Harry Kane’s form and Gareth Southgate’s cautious approach is a concern for England

Southgate has a lot to think about, with the Three Lions struggling to score goals while their captain is having a miserable Euro 2020 campaign.

England players during a training session; Credit: Twitter@England
By Karthik Raman | Jun 20, 2021 | 4 Min Read follow icon Follow Us

It may be too soon to cast doubt on England’s chances of winning Euro 2020, but the early signs are not encouraging. After doing just enough to beat the 2018 World Cup finalists Croatia 1-0 in their opener, England’s confidence was sky high. However, their disappointing performance in the second group encounter against Scotland dampened the excitement among the fans. Gareth Southgate’s talented boys were touted as one of the tournament’s favourites before of the tournament. Following the semifinal appearances in the UEFA Nations League and the 2018 World Cup, many hoped that this would be the competition in which England would take that further step.

England selected an exciting bunch of young players for the tournament. The fans’ optimism grew fast as this demonstrated that the Three Lions were also focused on the future. Right-back Reece James is the youngest defender in the squad at 21 – same as Phil Foden (Man City) and Jadon Sancho (Dortmund), while promising Arsenal youngster Bukayo Saka is only 19.

Midfielders Mason Mount (Chelsea) and Declan Rice (West Ham) are just 22, while Jude Bellingham of Borussia Dortmund – the youngest player in the entire squad – is just 17 years old. Marcus Rashford (23), Jack Grealish (25), and Dominic Calvert-Lewin (24) might have been playing club football for a while but they are relatively young as well.

Conservative approach

The fearless nature associated with young players is what excited fans and made England a team to watch out for. All eyes were fixed on Southgate to see how he gets the best out of his young guns. He started the opening game against Croatia in a cautious manner. There were two holding midfielders – Kalvin Phillips and Declan Rice – in the starting line-up to provide cover for the backline.

But the main question mark was over Southgate’s decision to play Kieran Trippier as left-back. A right-back starting on the left of a back four despite having two seasoned left-backs – Luke Shaw and Ben Chilwell – in his squad raised a lot of eyebrows. The head coach believed that the Atletico Madrid full-back starting next to Mings, who was making his debut appearance at a major tournament, will be helpful for the Aston Villa defender.

Two pivots

They survived the contest thanks to a brilliant run from Phillips, which ended in Raheem Sterling scoring England’s first and only goal of the tournament till now. The full-backs were changed for the match against Scotland, with Shaw playing on the left and James starting on the right. However, their two midfielders played more like pivots (deep lying midfielders). They were focused mainly on defence than the attacking play.

In the first match, Rice sat back while Phillips played as a box-to-box midfielder. But, in the second match, there were hardly any forward runs made by the Leeds midfielder. It’s also not surprising. Phillips normally plays as a deep-lying midfielder for Marcelo Bielsa’s Leeds. He is not a natural box-to-box player. With Southgate taking a conservative approach against Scotland, Phillips hardly surged forward.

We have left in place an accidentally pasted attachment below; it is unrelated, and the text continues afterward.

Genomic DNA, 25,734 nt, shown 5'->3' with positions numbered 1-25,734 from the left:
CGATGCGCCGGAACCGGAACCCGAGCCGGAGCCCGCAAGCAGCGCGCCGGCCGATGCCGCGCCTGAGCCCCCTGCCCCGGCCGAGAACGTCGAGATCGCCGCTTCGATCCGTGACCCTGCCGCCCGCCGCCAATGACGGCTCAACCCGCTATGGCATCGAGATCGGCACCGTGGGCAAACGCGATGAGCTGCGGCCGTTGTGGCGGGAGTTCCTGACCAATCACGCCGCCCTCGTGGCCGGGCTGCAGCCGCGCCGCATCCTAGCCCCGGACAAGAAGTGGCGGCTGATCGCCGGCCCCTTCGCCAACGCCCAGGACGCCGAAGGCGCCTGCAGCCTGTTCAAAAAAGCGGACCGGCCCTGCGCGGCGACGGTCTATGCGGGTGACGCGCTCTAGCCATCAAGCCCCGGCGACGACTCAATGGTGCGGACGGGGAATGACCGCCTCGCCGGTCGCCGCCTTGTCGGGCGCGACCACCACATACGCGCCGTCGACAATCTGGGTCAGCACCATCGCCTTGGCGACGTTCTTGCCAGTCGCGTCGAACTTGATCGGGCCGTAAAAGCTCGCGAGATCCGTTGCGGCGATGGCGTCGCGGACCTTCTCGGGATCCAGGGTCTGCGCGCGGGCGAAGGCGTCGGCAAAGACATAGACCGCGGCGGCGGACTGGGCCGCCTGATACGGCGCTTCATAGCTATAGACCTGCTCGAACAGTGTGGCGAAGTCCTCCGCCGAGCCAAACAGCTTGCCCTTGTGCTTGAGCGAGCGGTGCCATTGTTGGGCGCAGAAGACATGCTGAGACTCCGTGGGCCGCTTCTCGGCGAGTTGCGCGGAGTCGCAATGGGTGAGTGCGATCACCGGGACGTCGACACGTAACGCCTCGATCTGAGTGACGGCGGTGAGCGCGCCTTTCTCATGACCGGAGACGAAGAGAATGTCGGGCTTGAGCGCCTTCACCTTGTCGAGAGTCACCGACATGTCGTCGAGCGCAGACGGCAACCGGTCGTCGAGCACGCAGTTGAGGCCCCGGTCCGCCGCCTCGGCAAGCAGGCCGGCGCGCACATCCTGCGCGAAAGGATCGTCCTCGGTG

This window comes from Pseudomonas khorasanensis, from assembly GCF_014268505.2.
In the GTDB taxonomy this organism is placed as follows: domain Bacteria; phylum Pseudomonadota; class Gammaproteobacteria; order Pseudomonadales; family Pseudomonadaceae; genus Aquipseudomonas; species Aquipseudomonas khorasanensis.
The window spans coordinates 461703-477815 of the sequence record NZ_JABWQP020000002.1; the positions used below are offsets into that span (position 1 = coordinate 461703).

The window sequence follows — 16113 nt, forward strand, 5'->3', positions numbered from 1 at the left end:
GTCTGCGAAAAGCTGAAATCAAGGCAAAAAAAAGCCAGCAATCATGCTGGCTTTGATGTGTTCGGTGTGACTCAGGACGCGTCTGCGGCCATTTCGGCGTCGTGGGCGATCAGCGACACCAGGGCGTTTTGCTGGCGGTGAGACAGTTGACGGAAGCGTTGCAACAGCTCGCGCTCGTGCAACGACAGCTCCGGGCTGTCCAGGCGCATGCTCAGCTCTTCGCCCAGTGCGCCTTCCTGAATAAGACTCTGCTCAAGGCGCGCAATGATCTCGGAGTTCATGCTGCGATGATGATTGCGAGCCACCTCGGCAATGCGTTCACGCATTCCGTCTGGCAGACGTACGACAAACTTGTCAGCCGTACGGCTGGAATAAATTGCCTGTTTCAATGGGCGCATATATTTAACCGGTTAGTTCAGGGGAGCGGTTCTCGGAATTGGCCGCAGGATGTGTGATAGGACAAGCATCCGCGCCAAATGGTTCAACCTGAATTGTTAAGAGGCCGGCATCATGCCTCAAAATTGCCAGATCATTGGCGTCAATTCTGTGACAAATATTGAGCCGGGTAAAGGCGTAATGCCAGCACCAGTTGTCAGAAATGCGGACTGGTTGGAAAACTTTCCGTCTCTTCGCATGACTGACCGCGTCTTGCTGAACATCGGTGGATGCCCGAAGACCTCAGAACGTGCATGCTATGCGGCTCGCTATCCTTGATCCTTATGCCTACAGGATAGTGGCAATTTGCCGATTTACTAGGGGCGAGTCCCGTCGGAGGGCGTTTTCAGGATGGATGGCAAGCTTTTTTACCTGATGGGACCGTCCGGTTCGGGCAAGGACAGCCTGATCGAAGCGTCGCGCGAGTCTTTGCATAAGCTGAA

Explaining about it, Southgate said, “It’s easy to gamble towards the end, and lose shape, and then end up losing the game in the last five minutes, then you’re kicking yourself for not managing the tournament. I understand we’re at Wembley, we wanted to win, but in the context of the tournament qualification is the most important thing.”

Maybe it is time for the coach, to drop one of the two pivots and play an attack minded midfielder like Grealish or Bellingham. England have been solid without the ball so far, but it’s their approach with the ball, which is worrying. England have the players to be more expressive on the pitch, but whether Southgate will make the most of his attacking talents is another question entirely.

Kane’s worrisome form

On the back of his mediocre display against Croatia in the opener, the England captain was almost non-existent against Scotland and his pedestrian movement was baffling to say the least. Kane had just 19 touches during his time on the pitch and failed to produce a single shot on target. He was rightly replaced by Marcus Rashford in the second half.

Reacting to English skipper’s performance, Roy Keane told ITV, “Harry Kane looks leggy, he’s not up to speed, on his heels all the time. If England are to compete in this competition, they are going to need their star men to perform. I’m glad Gareth [Southgate] took him off, he’s wasn’t performing. Kane is a big problem.”

And the former Manchester United midfielder is correct – Kane is proving to be a major issue for the Three Lions. Rashford was lively after came from the bench. He made few good runs and kept the Scotland defenders on their toes. It’s nothing new for England, as their star players have frequently failed to deliver in major tournaments.

Just as it appeared like England had turned a corner with their 2018 World Cup campaign, doubts began to sneak in among fans once more. He has been exceptional in the domestic level, scoring goals aplenty for Tottenham Hotspur. He often turns up while playing for the national team, but this time things have been different. If England are to go deep in the tournament, Southgate has to find a way to get the best out of his star striker.

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